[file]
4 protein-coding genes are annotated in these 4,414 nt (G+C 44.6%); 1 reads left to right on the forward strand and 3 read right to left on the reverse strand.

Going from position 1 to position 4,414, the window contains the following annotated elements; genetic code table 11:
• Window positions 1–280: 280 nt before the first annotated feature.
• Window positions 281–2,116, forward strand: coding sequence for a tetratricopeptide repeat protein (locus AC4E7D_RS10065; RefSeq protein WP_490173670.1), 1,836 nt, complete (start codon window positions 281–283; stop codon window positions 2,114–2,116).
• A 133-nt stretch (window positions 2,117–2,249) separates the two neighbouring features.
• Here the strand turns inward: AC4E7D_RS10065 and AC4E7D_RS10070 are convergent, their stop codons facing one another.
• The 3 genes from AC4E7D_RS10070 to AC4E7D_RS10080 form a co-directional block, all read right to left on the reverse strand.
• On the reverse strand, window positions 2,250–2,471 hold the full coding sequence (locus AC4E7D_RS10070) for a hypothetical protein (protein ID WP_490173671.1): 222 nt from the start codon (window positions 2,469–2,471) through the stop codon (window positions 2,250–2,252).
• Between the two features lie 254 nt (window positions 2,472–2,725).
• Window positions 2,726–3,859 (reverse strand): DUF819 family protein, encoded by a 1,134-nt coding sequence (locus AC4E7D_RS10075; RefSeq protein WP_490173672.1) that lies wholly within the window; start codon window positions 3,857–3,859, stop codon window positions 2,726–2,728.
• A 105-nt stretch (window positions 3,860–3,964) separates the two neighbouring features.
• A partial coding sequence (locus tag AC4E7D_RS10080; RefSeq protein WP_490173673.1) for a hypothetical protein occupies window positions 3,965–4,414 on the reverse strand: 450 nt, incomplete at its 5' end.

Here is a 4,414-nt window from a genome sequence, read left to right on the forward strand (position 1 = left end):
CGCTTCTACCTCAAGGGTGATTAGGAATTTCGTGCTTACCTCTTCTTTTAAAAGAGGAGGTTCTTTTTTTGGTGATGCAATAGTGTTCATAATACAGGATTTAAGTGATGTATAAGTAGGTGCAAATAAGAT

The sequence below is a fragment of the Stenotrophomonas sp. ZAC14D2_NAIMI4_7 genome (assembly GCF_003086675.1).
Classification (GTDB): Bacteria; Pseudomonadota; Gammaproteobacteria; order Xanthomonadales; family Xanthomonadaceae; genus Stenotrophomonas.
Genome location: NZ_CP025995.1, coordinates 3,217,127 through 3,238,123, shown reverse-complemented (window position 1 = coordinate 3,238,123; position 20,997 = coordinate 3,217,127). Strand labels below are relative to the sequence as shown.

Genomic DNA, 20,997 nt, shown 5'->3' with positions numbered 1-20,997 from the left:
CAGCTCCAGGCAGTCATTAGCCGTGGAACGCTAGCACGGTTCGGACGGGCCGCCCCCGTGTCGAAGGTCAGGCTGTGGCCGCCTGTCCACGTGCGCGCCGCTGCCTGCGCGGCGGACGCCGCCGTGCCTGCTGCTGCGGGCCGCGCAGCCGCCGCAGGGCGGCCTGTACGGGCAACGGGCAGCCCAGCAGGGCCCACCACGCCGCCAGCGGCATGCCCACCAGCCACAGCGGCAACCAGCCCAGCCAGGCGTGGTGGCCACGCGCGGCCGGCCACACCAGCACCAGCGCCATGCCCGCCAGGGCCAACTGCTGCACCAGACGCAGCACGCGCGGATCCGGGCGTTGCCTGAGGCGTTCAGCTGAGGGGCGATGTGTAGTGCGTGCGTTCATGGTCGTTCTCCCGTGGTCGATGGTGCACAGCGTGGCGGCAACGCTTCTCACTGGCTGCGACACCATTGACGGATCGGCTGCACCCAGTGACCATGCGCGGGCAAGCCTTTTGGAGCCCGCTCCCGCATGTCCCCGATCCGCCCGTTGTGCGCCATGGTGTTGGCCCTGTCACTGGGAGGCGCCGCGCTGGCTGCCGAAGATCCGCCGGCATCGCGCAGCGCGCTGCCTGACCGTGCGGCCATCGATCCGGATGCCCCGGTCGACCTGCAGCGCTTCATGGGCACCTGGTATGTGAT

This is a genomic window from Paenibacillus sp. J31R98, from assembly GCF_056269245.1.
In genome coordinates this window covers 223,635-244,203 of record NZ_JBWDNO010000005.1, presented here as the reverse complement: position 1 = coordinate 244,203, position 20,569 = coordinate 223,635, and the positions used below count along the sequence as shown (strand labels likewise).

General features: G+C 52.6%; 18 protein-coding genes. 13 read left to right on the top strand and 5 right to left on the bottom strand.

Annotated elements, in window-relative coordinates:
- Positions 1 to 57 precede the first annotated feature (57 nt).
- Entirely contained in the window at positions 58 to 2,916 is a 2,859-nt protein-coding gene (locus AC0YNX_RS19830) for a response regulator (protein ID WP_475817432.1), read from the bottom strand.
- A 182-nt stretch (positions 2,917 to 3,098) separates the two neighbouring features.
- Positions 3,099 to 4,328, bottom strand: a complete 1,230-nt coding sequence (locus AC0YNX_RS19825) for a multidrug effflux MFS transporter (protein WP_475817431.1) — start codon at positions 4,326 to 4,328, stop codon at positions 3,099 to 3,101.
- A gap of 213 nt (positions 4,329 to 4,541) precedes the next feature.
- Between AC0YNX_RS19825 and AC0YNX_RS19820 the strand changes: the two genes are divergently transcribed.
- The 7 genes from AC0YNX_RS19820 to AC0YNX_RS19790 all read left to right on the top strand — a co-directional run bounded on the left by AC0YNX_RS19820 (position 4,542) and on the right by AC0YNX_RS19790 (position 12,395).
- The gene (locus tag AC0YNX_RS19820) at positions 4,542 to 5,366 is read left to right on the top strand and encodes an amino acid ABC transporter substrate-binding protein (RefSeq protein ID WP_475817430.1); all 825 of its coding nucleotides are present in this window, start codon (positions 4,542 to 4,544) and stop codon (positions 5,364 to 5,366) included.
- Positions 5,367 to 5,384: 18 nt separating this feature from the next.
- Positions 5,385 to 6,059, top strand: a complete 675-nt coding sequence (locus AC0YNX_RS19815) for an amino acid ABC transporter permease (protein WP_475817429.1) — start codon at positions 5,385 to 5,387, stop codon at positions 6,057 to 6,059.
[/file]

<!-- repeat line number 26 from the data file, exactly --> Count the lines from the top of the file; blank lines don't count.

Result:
- A 182-nt stretch (positions 2,917 to 3,098) separates the two neighbouring features.